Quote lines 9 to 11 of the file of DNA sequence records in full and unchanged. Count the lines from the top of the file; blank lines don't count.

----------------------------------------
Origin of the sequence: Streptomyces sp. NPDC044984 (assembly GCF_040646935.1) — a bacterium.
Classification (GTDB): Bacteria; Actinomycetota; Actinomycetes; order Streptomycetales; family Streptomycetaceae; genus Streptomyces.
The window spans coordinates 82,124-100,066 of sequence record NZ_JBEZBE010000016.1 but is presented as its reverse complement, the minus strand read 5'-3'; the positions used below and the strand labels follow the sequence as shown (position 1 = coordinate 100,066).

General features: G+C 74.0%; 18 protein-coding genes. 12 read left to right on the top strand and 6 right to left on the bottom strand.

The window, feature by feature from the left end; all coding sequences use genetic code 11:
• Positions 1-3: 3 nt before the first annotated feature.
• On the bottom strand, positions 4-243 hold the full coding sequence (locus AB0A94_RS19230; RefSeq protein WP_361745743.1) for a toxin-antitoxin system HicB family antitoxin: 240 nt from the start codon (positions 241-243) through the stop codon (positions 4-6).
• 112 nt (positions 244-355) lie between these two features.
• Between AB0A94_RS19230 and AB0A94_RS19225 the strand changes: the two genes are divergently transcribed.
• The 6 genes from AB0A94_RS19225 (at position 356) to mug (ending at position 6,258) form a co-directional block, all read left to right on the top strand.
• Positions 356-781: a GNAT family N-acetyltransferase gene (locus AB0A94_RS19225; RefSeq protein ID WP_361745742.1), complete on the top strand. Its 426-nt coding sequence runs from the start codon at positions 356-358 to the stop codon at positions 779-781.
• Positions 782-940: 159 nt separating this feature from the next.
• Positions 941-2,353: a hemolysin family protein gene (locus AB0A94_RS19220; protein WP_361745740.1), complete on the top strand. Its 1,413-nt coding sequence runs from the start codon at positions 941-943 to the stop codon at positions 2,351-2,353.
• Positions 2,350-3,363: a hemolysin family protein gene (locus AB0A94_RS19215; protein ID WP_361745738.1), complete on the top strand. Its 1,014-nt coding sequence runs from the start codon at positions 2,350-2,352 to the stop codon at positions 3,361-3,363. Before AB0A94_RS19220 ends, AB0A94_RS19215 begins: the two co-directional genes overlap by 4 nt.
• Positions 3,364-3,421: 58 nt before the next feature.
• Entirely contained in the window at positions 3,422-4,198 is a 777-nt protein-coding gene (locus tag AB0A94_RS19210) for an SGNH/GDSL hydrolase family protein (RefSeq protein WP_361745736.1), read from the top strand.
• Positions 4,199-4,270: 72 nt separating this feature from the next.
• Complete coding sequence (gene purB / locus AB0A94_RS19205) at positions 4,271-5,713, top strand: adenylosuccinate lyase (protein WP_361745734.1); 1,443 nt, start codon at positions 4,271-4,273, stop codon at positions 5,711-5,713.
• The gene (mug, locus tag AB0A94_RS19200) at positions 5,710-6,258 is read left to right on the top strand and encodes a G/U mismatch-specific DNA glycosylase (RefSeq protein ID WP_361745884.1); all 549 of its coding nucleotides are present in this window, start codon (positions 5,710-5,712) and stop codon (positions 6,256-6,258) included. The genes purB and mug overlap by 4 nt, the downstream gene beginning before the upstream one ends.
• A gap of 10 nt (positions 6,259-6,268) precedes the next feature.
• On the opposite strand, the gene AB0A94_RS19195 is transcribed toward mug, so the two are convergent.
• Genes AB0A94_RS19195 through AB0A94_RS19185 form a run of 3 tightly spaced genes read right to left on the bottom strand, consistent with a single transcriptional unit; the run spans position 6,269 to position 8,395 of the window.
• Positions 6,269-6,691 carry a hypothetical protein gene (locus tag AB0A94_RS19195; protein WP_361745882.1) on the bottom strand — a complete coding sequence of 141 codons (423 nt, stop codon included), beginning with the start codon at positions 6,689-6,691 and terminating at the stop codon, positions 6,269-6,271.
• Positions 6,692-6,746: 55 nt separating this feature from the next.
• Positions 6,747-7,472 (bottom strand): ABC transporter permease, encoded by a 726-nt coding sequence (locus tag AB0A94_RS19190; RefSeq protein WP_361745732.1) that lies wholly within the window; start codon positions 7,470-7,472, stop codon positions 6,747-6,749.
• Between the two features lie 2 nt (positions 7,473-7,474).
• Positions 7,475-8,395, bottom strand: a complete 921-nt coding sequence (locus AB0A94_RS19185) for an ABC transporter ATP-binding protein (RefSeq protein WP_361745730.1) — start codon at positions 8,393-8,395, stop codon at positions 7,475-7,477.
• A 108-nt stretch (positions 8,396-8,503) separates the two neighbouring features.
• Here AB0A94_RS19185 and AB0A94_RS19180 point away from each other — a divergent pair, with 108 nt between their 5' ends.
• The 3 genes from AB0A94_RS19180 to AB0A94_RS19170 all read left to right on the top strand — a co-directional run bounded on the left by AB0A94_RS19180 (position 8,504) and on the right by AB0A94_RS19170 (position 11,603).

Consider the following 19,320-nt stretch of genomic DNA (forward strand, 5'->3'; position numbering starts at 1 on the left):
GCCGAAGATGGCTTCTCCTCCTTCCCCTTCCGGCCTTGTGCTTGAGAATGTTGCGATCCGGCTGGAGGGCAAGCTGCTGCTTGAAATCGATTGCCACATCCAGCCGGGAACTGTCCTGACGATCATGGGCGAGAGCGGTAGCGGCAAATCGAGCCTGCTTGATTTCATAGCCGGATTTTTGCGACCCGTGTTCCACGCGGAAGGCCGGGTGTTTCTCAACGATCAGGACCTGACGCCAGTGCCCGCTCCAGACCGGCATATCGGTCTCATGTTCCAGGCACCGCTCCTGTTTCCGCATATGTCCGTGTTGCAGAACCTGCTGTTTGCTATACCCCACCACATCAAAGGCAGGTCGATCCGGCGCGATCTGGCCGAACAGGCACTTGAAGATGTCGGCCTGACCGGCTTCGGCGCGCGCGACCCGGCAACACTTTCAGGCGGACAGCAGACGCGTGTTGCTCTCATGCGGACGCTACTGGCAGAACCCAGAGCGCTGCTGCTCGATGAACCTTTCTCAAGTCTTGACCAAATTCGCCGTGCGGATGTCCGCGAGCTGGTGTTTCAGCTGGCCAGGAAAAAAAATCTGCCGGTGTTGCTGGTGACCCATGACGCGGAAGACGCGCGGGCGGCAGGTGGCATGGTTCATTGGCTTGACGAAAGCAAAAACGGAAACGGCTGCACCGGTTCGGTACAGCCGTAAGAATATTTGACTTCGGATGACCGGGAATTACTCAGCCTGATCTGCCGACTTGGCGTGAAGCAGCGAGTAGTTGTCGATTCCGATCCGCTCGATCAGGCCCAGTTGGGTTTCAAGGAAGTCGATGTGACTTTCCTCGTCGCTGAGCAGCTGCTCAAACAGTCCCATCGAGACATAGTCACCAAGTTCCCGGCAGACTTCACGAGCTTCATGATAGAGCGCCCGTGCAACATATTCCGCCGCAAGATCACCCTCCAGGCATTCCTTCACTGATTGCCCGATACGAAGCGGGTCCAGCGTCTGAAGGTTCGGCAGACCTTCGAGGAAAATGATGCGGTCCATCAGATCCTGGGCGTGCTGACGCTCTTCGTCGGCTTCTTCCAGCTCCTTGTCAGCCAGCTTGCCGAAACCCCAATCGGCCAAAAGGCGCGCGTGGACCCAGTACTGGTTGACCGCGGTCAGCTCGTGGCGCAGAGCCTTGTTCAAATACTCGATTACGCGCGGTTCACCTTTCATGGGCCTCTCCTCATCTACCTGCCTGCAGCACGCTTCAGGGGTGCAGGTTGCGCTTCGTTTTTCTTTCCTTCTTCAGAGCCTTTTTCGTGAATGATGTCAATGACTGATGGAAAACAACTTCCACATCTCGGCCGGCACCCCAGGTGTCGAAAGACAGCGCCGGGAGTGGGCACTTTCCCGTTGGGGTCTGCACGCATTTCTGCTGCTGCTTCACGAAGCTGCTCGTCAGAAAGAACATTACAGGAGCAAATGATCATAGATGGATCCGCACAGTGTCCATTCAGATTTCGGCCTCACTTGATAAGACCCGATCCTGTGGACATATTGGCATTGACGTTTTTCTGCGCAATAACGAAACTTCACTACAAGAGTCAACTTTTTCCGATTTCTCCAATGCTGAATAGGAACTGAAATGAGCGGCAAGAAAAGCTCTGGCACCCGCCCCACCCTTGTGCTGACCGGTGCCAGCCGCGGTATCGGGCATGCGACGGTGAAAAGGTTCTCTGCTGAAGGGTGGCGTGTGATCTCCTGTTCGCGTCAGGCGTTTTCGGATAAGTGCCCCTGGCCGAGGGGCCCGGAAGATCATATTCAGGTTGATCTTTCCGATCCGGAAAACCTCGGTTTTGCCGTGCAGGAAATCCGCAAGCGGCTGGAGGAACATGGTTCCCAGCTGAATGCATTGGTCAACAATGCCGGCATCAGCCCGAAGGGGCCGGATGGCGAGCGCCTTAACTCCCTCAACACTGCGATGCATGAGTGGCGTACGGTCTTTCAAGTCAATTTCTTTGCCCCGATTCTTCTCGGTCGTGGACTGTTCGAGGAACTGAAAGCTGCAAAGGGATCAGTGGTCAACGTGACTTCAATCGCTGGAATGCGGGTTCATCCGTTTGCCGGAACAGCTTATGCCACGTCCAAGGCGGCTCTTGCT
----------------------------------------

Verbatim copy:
• Between AB0A94_RS19230 and AB0A94_RS19225 the strand changes: the two genes are divergently transcribed.
• The 6 genes from AB0A94_RS19225 (at position 356) to mug (ending at position 6,258) form a co-directional block, all read left to right on the top strand.
• Positions 356-781: a GNAT family N-acetyltransferase gene (locus AB0A94_RS19225; RefSeq protein ID WP_361745742.1), complete on the top strand. Its 426-nt coding sequence runs from the start codon at positions 356-358 to the stop codon at positions 779-781.